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CONF: China ferrous industry wants scrap imports freed

China’s steel producers and the China Association of Metalscrap Utilization (CAMU) have been lobbying China’s central government to remove steel scrap from the category of ‘restriction’ next year so as to leverage against the price hikes in domestically-sourced scrap and to ease the supply tightness in the Chinese steel market.

“We are very hopeful that Beijing will allow steel scrap imports again in 2020 instead of a complete ban,” Feng Helin, CAMU vice secretary general shared when speaking at the Mysteel Bulk Commodities Week 2020 Scrap Seminar on December 13 in Shanghai.

Feng described the central government’s decision to include scrap in the restriction catalog in the first place as a “mistake” when the controls took effect last July 1. “The decision is based on misinformation from some sources,” he told delegates.

“It is also absurd for the central government to restrict steel scrap imports while it allows domestic steel mills to rely on imported and domestically-produced iron for steel production,” he elaborated. “The same practice should be applied to steel scrap too.”

The next five to ten years will be the best period for China to nurture electric-arc-furnace steelmaking when the country’s latent reserves of steel scrap will be reaching 13.25 billion tonnes, and domestic steel scrap supply may grow to 340 million tonnes annually.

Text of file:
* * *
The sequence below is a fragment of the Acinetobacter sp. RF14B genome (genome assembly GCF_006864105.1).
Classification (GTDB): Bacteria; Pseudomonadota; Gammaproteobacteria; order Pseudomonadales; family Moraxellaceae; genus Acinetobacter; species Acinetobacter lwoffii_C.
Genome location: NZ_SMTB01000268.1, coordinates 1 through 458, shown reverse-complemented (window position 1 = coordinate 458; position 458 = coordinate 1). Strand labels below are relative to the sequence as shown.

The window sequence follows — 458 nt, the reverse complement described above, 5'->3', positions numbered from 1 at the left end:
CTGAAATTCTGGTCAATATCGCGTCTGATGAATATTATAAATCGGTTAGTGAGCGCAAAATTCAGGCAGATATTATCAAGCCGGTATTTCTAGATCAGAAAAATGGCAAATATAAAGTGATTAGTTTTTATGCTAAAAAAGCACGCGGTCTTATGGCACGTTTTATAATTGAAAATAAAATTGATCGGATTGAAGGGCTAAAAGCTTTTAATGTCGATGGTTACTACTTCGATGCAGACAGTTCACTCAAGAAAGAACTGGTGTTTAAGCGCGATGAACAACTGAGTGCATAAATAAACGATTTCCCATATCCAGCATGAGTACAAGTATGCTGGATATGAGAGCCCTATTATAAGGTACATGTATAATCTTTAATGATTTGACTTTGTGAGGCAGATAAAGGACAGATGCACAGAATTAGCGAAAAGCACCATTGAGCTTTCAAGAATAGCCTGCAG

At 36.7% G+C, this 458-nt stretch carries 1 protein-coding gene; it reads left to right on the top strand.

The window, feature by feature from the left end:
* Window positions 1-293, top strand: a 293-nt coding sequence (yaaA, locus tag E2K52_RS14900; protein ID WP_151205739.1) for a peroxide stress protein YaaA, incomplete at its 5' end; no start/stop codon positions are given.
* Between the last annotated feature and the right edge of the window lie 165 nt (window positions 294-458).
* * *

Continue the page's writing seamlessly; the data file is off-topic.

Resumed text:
For 2019, however, domestic steel scrap supply is expected to reach around 240 million tonnes, higher by 20 million tonnes or 9.1% on year, while the consumption of scrap in steelmaking over January-October this year had already grown by 11.4% on year to 176 million tonnes, he said.

Cao Yulong, deputy general manager of Maanshan Masteel Scrap Steel Company Ltd, Maanshan Steel’s own steel scrap processor and supplier, also voted for freeing up the control of steel scrap imports, reasoning that scrap utilization in Chinese steelmaking has been in the middle of optimization and that scrap imports will help the country to progress along the way.

“Steel scrap has been flowing into the legitimate steelmaking sector since Beijing shut down all induction furnaces by mid-2017,” he told the seminar. “The improvement in the steel scrap industry has had largely to do with the government’s policy guidance in the ferrous industry in general, and now is the time for it to promote the mixed utilization of domestic and imported scrap resources.”

Domestic steel scrap prices have been on the rise since 2017 on better demand, according to Mysteel’s data shared by Jin Xionglin, senior scrap analyst, at the seminar, with the year’s average composite pricing index rising to Yuan 2,560.42/tonne ($366.7/t) so far for 2019, from Yuan 2,349/t for 2018 and Yuan 1,755.8/t for 2017.

Steel scrap utilization is eco-friendly, Cao stated. However, “too-high scrap prices have forced us to stop sourcing scrap from social supply, but to rely on our own internal recycling,” he admitted.

China’s steel scrap utilization is expected to steadily grow in coming years, but the constraint in supply will hinder the progress, the speakers agreed at the seminar.

The central government had aimed to increase steel scrap utilization in the country’s overall steelmaking to 20%, but this was already achieved in 2018 with the ratio hitting 20.2%, and so far over January-October, the ratio was at 21.2%, according to the CAMU statistics.

Written by Hongmei Li, li.hongmei@mysteel.com

Edited by Russ McCulloch, russ.mcculloch@mysteel.com


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